The Guardian: Ecco perché l’innovazione non è sempre la scelta migliore

Could employing staff on checkouts turn out to be a key point of difference for supermarkets? Photograph: Bloomberg via Getty Images

AICEX SUMMARY: “Consumers are reacting against the dehumanisation of experiences and increasingly will want to find a person on the other end of the line”. // “As we’re increasingly becoming more and more technology-obsessed, many business leaders have come to the false conclusion that technology should lead their brands”.

As study after study predicts huge swaths of jobs will be wiped out by automation in the coming decades, there’s one factor that might just throw a spanner in the works of the robot workforce takeover: the marketing power of brand human.

Just as Fair Trade and organic branding initiatives have convinced consumers to pay a higher price for products and services that might not be produced in the most coldly efficient way possible, businesses are realising the potential to carve out a niche in the face of growing disenchantment with the rise of the machines.

Marketers have identified a range of branding benefits to retaining human talent in the face of cheaper and more efficient automated alternatives – from the ethical glow of providing employment for communities to the customer relationship-building potential of human interaction.

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Ecco cosa stanno sbagliando Apple, Google, e Tesla

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But that doesn’t mean Norman isn’t critical of the direction of Silicon Valley’s powerhouse companies often celebrated for merging technology and design. In a casual, stream-of-consciousness conversation with Co.Design, Norman dissected what’s wrong with Apple, Google, Microsoft, and, as a little bonus we pushed for, Tesla.

APPLE—FOCUSED ON AESTHETICS OVER FUNCTIONALITY

In 2015, Norman penned a scathing review of Apple’s design. We asked if he’d seen the company improve since then.

“I think Apple’s products have gotten worse, not better.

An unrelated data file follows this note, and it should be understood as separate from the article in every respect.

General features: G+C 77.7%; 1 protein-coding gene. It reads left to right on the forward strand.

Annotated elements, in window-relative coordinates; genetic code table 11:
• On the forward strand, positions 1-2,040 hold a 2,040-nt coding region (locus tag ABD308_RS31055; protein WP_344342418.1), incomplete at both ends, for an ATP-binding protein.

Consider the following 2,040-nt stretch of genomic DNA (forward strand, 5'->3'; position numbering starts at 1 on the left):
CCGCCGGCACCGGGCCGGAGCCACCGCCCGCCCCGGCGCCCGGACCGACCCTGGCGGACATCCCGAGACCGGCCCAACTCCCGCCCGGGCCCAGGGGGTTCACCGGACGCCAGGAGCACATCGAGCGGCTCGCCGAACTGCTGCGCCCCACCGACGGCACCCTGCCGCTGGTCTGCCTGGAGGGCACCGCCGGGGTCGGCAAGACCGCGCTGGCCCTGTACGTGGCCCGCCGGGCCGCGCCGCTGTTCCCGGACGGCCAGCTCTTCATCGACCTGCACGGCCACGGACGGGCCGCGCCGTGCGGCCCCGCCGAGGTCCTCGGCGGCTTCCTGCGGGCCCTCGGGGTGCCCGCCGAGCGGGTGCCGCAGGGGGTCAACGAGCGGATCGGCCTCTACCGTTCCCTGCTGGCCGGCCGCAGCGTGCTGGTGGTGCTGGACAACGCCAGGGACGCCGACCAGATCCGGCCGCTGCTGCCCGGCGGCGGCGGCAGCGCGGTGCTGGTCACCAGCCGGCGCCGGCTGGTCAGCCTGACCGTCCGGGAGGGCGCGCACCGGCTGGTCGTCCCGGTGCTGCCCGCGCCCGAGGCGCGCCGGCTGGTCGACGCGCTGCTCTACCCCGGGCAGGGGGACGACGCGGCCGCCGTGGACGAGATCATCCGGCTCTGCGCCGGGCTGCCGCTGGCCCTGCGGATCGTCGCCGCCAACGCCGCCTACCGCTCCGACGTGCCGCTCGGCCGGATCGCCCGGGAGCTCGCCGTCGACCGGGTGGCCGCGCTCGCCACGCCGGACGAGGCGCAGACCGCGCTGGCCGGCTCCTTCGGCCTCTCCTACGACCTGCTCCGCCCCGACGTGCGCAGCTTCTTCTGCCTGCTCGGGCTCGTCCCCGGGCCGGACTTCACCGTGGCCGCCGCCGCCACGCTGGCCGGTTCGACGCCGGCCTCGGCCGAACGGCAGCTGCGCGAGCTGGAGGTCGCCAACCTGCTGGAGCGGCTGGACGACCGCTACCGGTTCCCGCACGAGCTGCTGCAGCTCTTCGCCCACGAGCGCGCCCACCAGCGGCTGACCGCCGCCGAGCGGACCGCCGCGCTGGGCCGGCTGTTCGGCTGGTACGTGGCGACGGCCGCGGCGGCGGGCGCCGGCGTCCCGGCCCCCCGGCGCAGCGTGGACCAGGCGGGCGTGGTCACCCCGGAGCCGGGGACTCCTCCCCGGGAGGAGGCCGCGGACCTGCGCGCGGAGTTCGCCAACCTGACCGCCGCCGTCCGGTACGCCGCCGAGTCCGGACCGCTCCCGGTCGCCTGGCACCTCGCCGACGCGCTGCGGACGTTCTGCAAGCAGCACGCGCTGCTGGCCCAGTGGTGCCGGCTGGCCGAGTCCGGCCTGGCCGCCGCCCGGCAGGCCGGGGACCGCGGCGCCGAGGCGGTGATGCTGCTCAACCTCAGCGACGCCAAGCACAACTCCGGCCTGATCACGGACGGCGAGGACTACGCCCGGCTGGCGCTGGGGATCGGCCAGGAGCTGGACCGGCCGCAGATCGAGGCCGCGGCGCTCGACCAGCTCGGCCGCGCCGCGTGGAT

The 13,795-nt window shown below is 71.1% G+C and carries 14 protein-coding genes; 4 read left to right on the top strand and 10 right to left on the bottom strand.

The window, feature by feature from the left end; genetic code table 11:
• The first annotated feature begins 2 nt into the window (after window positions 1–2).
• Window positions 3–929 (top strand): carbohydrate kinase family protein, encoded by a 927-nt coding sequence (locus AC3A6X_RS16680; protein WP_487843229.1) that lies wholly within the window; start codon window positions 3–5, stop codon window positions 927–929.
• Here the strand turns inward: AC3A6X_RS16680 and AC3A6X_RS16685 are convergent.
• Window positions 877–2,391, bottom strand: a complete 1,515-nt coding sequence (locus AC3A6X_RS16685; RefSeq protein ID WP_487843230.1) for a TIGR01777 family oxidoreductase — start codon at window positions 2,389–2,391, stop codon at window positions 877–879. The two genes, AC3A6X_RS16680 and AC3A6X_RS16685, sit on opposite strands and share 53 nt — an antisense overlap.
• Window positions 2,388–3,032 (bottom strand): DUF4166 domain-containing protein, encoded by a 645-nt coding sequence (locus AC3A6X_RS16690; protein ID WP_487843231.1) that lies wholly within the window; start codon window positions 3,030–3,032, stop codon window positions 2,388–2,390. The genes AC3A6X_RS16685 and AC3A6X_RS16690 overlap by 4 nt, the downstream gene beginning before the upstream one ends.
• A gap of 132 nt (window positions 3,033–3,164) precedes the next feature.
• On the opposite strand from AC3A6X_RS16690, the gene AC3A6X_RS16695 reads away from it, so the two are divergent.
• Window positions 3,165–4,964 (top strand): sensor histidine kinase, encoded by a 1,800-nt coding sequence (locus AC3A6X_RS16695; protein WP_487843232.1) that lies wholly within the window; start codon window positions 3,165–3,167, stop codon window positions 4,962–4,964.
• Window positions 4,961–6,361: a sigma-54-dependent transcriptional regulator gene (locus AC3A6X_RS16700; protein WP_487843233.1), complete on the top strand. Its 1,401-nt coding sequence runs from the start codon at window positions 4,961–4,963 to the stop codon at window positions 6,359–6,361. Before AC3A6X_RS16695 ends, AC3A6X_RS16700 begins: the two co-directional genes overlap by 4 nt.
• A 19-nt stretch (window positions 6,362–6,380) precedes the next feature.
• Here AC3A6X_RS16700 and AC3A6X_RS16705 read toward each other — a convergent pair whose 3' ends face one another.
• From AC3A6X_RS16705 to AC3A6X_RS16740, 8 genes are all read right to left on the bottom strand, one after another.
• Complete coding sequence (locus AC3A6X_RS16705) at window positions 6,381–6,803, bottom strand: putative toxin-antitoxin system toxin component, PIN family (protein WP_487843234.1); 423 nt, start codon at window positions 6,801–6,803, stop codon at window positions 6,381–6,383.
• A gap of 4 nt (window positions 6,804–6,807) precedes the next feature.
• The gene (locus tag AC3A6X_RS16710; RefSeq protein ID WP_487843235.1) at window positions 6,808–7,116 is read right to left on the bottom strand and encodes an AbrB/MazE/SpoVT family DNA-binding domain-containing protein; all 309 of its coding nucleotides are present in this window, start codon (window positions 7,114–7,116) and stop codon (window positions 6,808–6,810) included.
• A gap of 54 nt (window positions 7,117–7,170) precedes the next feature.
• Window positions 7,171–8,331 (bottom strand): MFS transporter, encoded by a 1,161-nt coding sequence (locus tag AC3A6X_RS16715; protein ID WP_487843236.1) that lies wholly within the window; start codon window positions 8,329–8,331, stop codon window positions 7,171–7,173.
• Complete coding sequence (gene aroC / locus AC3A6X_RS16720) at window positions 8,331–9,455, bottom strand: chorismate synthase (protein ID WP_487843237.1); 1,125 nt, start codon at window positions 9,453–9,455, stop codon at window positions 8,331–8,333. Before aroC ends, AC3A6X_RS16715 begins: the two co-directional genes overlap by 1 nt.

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Con la realtà virtuale c’è poco da scherzare!

Photo credit: Getty Images

AICEX: Agli utilizzi con la Religione non avevamo pensato! E viste anche le altre applicazioni indicate qualche volta il rischio è di vivere una vita che “non esiste” : )

Virtual reality, a dream of science fiction writers for decades, is the closest to a true reality than it’s ever been. Multiple headsets are on sale to consumers, and while some aren’t exactly affordable to the common person, such as the HTC Vive or the Oculus Rift, and others work better than others,the upcoming years will only bring more innovation to the industry.

This isn’t limited to just video games either, although that is certainly the biggest market for VR right now. People across different media are using the technology to tell stories and take users on journeys into far away places. For many of us, affordable, viable VR is still a few years away, but we can sit back and appreciate the efforts of others who want to make these experiences as broad as possible.

1. Journalism

With online publications searching for new ways to engage with readers, it’s no surprise that some eventually turned to virtual reality. Places like the New York Times and the Des Moines Register have experimented with the effects that putting a viewer in a certain location could bring. When it comes to talking about VR, one of the ultimate goals is providing users with a genuine-feeling sense of place, which journalism can utilize to tell stories. In the case of Project Syria, an experience created at the USC School of Cinematic Arts, viewers can step inside a refugee camp and look around. Nonny de la Peña, who worked on Project Syria, told the Columbia Journalism Review that it packs an emotional punch because of the empathy users can feel being in a VR environment.

Continue reading “Con la realtà virtuale c’è poco da scherzare!”